The first-ever Tunga hackathon – or TungaThon – is a fact. For a period of two weeks, 25 teams of two to four young African software developers collaborated online to submit a Minimum Viable Product to the jury.
This hackathon is a new tool to strengthen the skill sets of African developers.
Tunga is on a mission to provide 20th-century jobs to African tech talent. With its remote IT staffing services, the company provides scalable IT support to companies in Europe and North America.
Tunga supports its growing talent pool of 400+ African developers with a range of courses and other helpful initiatives. With this hackathon, the abilities of African developers can be further strengthened.
The contestants – many of the students and at the start of their career – were given a proper brief and their products were assessed on industry-standard criteria. Through the competition, developers sharpened their skills, both in the technical in social fields. They also created a new product to add to their portfolio.
With so many passionate participants and great entries, the judges had a hard time. However, they decided that Team Staunch, featuring Mustapha Habeeb and Adebayo Aonullahi deserved the first prize, as well as the prize for technical excellence.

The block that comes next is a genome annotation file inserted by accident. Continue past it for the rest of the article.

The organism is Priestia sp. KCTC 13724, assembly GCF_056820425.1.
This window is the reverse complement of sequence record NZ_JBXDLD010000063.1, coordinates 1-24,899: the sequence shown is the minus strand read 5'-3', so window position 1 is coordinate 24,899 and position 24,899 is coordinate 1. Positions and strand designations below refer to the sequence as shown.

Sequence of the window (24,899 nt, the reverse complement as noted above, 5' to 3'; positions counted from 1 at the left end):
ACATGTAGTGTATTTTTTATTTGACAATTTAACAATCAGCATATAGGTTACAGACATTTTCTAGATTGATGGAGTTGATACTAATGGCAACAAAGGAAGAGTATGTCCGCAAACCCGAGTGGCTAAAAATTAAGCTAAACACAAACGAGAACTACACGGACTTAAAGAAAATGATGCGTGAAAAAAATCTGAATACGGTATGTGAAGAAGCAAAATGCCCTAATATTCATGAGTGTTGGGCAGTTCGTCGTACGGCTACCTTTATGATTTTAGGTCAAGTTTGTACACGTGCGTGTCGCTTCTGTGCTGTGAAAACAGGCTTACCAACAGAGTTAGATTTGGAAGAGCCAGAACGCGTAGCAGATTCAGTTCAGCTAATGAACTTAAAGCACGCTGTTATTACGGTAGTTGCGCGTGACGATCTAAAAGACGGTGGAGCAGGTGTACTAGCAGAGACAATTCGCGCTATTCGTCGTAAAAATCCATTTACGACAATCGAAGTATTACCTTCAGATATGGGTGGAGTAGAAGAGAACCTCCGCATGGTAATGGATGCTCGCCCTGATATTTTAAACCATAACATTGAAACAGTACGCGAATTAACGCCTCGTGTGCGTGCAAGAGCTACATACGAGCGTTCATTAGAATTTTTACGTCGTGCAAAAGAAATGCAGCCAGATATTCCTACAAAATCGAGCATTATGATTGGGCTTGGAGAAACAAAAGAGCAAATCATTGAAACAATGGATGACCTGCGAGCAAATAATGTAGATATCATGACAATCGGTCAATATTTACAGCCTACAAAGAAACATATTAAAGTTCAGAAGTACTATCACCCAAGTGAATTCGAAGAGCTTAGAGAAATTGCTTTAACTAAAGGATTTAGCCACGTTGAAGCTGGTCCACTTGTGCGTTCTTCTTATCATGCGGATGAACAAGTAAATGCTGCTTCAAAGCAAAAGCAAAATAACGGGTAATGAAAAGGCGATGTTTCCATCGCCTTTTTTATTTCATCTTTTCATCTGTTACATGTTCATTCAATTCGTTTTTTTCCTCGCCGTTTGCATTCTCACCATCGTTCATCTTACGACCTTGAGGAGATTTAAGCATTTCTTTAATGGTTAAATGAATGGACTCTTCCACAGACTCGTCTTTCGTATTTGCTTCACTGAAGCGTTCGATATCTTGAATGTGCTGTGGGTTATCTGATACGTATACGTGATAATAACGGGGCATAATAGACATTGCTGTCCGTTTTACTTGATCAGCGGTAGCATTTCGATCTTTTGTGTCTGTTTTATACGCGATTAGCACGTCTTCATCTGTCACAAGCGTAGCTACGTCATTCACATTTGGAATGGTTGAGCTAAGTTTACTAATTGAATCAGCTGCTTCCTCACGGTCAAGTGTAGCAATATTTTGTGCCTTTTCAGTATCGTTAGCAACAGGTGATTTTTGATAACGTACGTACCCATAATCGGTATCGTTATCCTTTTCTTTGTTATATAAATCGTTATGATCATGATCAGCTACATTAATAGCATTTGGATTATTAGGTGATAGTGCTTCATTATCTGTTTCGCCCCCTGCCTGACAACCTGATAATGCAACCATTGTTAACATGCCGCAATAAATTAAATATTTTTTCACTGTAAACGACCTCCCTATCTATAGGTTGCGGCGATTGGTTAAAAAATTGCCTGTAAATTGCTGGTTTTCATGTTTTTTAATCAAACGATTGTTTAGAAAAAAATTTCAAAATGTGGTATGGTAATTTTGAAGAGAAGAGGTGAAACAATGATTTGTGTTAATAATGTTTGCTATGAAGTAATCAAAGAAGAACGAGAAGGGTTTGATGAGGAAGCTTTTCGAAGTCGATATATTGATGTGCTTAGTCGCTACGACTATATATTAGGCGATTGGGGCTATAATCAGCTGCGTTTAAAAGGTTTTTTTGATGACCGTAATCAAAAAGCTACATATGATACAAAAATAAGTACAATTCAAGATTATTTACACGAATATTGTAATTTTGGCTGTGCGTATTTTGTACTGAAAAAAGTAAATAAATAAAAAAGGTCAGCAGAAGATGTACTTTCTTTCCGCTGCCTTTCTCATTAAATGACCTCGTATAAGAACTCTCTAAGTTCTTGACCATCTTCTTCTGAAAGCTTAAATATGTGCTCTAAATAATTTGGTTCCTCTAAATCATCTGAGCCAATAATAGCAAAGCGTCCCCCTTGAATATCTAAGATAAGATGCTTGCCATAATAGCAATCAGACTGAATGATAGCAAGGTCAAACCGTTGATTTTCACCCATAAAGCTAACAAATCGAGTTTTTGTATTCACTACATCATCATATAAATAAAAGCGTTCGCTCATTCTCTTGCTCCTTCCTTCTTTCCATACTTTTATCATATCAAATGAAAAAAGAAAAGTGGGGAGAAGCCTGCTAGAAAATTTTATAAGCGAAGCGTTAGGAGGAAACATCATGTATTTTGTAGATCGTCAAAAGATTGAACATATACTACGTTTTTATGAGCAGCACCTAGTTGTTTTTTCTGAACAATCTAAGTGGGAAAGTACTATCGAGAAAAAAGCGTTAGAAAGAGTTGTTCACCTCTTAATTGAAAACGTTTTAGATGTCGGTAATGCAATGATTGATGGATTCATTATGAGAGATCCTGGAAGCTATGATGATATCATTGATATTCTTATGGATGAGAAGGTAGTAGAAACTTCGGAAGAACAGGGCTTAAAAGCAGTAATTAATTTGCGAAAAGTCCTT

Runners-up were Team 6th Hokage, with Clinton Omondi and Mark Odhiambo. The third prize went to the all-female Team Anchors, consisting of Hamna Nanteza Nuriatt, Komuhangi Tumuhairwe, Vivian Maria Awori and Nakayiza Shamim. You can read more about the teams and their contributions here.
The first TungaThon is considered an all-round success, and not just for the ones who won a prize. With the next edition scheduled for October, Tunga is looking forward to the coming hackathons.
Tunga founder Ernesto Spruyt said that at Tunga, they aim to be a relevant and meaningful partner for their clients as much as they do for their colleagues.
“Our developers help us grow and in return, we help them with their personal growth. It was great to see the enthusiasm of so many young talents during the TungaThon. We plan to organize these on a regular basis, continuing our efforts to support and nurture African tech talent.”
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